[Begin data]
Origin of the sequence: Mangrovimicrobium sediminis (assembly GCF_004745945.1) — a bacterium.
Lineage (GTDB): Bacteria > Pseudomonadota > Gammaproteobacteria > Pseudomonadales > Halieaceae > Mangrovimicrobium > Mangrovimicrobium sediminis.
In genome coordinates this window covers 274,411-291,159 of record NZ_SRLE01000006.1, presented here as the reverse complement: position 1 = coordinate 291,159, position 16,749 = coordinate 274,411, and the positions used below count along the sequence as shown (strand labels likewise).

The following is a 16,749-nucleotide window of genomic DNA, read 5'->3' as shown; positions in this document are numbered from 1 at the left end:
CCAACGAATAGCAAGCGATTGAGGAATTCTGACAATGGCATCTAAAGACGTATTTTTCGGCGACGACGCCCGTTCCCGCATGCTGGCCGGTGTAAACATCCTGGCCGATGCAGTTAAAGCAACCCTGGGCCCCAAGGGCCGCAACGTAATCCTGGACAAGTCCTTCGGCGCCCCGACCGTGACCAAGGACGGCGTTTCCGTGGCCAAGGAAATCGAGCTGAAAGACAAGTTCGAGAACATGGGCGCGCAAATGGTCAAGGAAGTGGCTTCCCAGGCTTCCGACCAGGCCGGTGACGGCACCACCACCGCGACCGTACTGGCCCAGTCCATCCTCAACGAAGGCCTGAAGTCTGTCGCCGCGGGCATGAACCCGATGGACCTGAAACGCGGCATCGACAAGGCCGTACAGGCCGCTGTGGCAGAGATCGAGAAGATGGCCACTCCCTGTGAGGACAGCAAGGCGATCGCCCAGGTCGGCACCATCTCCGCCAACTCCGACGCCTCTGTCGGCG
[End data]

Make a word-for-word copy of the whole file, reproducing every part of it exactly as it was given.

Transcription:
Origin of the sequence: Mangrovimicrobium sediminis (assembly GCF_004745945.1) — a bacterium.
Lineage (GTDB): Bacteria > Pseudomonadota > Gammaproteobacteria > Pseudomonadales > Halieaceae > Mangrovimicrobium > Mangrovimicrobium sediminis.
In genome coordinates this window covers 274,411-291,159 of record NZ_SRLE01000006.1, presented here as the reverse complement: position 1 = coordinate 291,159, position 16,749 = coordinate 274,411, and the positions used below count along the sequence as shown (strand labels likewise).

The following is a 16,749-nucleotide window of genomic DNA, read 5'->3' as shown; positions in this document are numbered from 1 at the left end:
CCAACGAATAGCAAGCGATTGAGGAATTCTGACAATGGCATCTAAAGACGTATTTTTCGGCGACGACGCCCGTTCCCGCATGCTGGCCGGTGTAAACATCCTGGCCGATGCAGTTAAAGCAACCCTGGGCCCCAAGGGCCGCAACGTAATCCTGGACAAGTCCTTCGGCGCCCCGACCGTGACCAAGGACGGCGTTTCCGTGGCCAAGGAAATCGAGCTGAAAGACAAGTTCGAGAACATGGGCGCGCAAATGGTCAAGGAAGTGGCTTCCCAGGCTTCCGACCAGGCCGGTGACGGCACCACCACCGCGACCGTACTGGCCCAGTCCATCCTCAACGAAGGCCTGAAGTCTGTCGCCGCGGGCATGAACCCGATGGACCTGAAACGCGGCATCGACAAGGCCGTACAGGCCGCTGTGGCAGAGATCGAGAAGATGGCCACTCCCTGTGAGGACAGCAAGGCGATCGCCCAGGTCGGCACCATCTCCGCCAACTCCGACGCCTCTGTCGGCG